It’s not easy to apologize, especially if things unfold in the public eye. As any PR expert knows, there’s an art to the public mea culpa.
After announcing that her show would resume production despite the Writers Guild of America strike, Drew Barrymore issued a tearful, 5-minute video apologizing for her decision, but seeming to stand by it. Barrymore was harshly criticized for the statement, which has since been deleted, and she ultimately walked back the commitment to resume the show.
A few days later, Colorado representative Lauren Boebert found herself in a PR corner after being escorted out of a Denver theater after creating a disturbance. Boebert initially denied that she had been vaping from her seat, among other questionable activities, but security video proved otherwise. She then issued a statement of apology blaming her actions on her recent divorce, saying that she “fell short of her values.” It was a hamhanded and somewhat baffling response that seemed to skirt the real issue.
Here, then are some guidelines for an effective public apology.
This is where Drew Barrymore went a bit wrong. She intended her speech as a way of taking responsibility for her decision and not hiding behind a PR representative. But the video was a bit repetitive, self-involved, and unclear. If you stick with it, you see she offered a reason for her decision — that many jobs depend on her show. But because she spent too much time proclaiming that “there was no PR machine” instead of getting to the point, it came across as defensive and out of touch. And no one wants to watch a five-minute video when 45 seconds will do it.
It’s hard to challenge the sincerity of Barrymore’s video, and video is an excellent medium for conveying real remorse. Her tearful manner and unvarnished, no-makeup appearance lend credence to her words – we believe she’s genuinely upset. But as the statement continues, she begins to repeat herself and tries too hard to justify her decision. A better example of sincerity in action is the 2020 video posted by YouTube pioneer Jenna Marbles. Marbles won a generally positive reaction when she explained her decision to quit her YouTube channel in a farewell statement that took responsibility for offensive videos she had made years prior. It’s quite long at 11 minutes, but a controlled and quiet example of a near-perfect public apology.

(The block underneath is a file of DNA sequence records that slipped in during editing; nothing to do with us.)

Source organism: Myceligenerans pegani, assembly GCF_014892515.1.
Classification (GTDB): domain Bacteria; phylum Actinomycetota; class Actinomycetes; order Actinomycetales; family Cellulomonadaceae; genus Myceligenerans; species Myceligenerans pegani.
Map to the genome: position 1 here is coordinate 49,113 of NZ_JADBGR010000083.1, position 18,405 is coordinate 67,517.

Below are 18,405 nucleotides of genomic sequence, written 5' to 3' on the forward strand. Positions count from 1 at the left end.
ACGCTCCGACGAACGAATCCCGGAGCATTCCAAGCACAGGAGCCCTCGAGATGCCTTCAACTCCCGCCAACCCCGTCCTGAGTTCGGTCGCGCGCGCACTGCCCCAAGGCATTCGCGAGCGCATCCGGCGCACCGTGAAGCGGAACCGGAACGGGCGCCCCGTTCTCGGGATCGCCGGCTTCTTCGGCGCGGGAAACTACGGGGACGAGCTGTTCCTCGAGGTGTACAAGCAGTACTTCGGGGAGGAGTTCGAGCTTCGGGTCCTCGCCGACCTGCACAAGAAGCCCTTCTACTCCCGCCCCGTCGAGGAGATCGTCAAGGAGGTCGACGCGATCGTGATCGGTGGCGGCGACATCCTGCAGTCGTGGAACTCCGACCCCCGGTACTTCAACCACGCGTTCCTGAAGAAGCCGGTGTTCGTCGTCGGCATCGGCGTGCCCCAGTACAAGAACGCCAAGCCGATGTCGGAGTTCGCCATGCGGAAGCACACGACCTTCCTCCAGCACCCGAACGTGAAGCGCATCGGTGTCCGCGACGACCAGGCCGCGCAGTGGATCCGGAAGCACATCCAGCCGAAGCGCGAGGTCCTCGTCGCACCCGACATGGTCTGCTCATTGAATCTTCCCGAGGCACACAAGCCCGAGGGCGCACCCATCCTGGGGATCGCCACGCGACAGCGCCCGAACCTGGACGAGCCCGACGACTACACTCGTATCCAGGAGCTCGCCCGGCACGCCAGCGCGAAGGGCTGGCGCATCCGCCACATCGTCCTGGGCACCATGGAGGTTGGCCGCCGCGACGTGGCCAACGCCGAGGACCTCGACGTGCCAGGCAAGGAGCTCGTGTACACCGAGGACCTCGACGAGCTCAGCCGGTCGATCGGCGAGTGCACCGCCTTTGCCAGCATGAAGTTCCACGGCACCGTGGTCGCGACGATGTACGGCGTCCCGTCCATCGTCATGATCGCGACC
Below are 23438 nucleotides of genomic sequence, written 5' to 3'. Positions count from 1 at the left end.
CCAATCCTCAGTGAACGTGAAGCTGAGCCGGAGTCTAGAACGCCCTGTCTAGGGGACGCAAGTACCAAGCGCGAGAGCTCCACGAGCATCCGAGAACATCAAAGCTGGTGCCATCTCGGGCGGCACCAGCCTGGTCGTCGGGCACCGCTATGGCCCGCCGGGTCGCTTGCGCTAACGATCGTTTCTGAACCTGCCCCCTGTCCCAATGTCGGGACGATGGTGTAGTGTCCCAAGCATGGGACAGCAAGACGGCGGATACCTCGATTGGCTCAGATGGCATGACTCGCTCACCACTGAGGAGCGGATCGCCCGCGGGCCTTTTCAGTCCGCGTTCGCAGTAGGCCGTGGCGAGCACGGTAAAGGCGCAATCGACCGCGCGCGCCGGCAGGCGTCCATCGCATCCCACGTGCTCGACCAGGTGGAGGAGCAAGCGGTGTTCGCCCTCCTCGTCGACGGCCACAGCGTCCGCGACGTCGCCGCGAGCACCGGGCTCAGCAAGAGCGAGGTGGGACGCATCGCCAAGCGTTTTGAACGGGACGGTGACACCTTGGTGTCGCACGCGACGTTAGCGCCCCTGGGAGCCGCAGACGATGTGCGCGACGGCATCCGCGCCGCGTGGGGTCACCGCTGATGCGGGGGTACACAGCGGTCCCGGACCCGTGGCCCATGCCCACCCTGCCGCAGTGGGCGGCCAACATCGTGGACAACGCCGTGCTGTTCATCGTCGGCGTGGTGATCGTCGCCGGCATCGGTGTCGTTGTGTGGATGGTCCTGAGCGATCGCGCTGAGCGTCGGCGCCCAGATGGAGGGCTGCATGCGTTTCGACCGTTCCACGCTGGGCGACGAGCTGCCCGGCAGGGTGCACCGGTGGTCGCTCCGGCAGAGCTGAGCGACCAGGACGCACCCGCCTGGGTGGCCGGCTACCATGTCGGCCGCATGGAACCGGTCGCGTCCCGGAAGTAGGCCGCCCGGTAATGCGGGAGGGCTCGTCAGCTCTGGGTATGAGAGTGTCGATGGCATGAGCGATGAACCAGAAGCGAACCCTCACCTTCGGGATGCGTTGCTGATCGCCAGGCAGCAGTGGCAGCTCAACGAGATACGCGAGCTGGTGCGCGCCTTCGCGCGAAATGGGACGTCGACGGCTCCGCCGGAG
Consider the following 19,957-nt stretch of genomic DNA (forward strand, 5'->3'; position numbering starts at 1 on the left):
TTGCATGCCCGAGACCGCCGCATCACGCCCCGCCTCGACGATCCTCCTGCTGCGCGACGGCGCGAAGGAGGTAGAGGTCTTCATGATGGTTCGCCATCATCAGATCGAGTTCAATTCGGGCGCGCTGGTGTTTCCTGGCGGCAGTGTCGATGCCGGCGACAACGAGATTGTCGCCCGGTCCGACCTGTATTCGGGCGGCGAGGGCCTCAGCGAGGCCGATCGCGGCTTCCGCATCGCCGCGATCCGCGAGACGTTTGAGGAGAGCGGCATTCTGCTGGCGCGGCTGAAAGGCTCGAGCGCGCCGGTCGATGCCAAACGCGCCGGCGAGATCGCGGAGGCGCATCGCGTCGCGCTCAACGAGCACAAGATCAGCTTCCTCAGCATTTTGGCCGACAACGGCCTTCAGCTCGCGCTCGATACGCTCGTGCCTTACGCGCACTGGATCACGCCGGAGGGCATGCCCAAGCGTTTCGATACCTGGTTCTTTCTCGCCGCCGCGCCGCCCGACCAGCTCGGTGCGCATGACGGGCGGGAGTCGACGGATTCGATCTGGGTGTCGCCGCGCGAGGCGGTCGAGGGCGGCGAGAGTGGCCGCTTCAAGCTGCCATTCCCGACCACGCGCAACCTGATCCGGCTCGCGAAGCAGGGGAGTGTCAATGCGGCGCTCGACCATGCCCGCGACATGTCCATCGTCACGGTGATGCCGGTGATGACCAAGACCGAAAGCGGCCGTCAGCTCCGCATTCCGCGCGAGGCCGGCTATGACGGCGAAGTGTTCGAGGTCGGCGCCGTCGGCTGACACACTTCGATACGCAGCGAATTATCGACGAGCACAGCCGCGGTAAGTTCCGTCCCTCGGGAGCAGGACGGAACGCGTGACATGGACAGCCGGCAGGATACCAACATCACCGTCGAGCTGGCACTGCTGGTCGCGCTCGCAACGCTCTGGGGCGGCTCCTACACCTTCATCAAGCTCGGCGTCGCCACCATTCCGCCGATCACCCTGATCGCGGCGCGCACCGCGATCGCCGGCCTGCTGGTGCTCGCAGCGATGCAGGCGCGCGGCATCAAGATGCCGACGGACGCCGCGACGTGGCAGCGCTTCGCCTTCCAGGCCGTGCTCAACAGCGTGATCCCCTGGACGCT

It’s sometimes helpful to explain the mistake or misbehavior, especially if it’s relevant to the perception of wrong. In early 2022, amid a sudden and serious shortage of infant formula, Abbott Laboratories CEO Robert Ford published a Washington Post editorial explaining how a voluntary recall of product from one facility after a bacteria scare exacerbated the supply shortage. The information was useful and relevant, but the Ford’s op-ed mainly succeeded because it outlined the plan to get formula back on store shelves. Any explanation must acknowledge the harm done and convey a sense of responsibility rather than an excuse.
The epitome of the weasel-word apology is the awkwardly passive “mistakes were made” cliche, which, believe it or not, you can still find in corporate communications statements. This tenet can be tricky, especially when it comes to a serious situation involving injury or death. If there’s a risk of liability, attorneys will always counsel against a statement that assumes responsibility for harm. But in the court of public opinion, holding yourself or the organization accountable is often the most powerful thing you can do.
Or try to. The Abbott Labs apology was effective in part because Ford shares a plan for solving the baby formula supply crisis. It’s clear he intends to fix the problem. The original model for the apology fix might be JetBlue’s “Passenger Bill of Rights”, which then-CEO David Neeleman promoted in a national media tour after a public fiasco. When an ice storm hit the East Coast, the airline cancelled 1000 flights in five days, and when passengers tried to rebook, its operations systems collapsed. The result was that 130,000 travelers were stranded, triggering a bitter backlash. Yet Neeleman’s public apology, coupled with the thoughtful set of commitments for the future, managed to challenge the entire category and position JetBlue as an industry leader rather than just another beleaguered player.
Whether it’s a corporation or an entertainment personality, a self-involved apology is a turn-off. Both Drew Barrymore and Rep. Boebert strayed into indulgent territory in their respective statements. Barrymore repeated her self-justifications multiple times, which communicated the opposite of what she wanted to say. Boebert brought up her divorce as a potential excuse for her behavior, then referenced her own “values” which seemed to aggrandize the situation. It’s far better to keep it short and sweet, and most importantly, to address those who were aggrieved or harmed rather than focusing on justifications or excuses.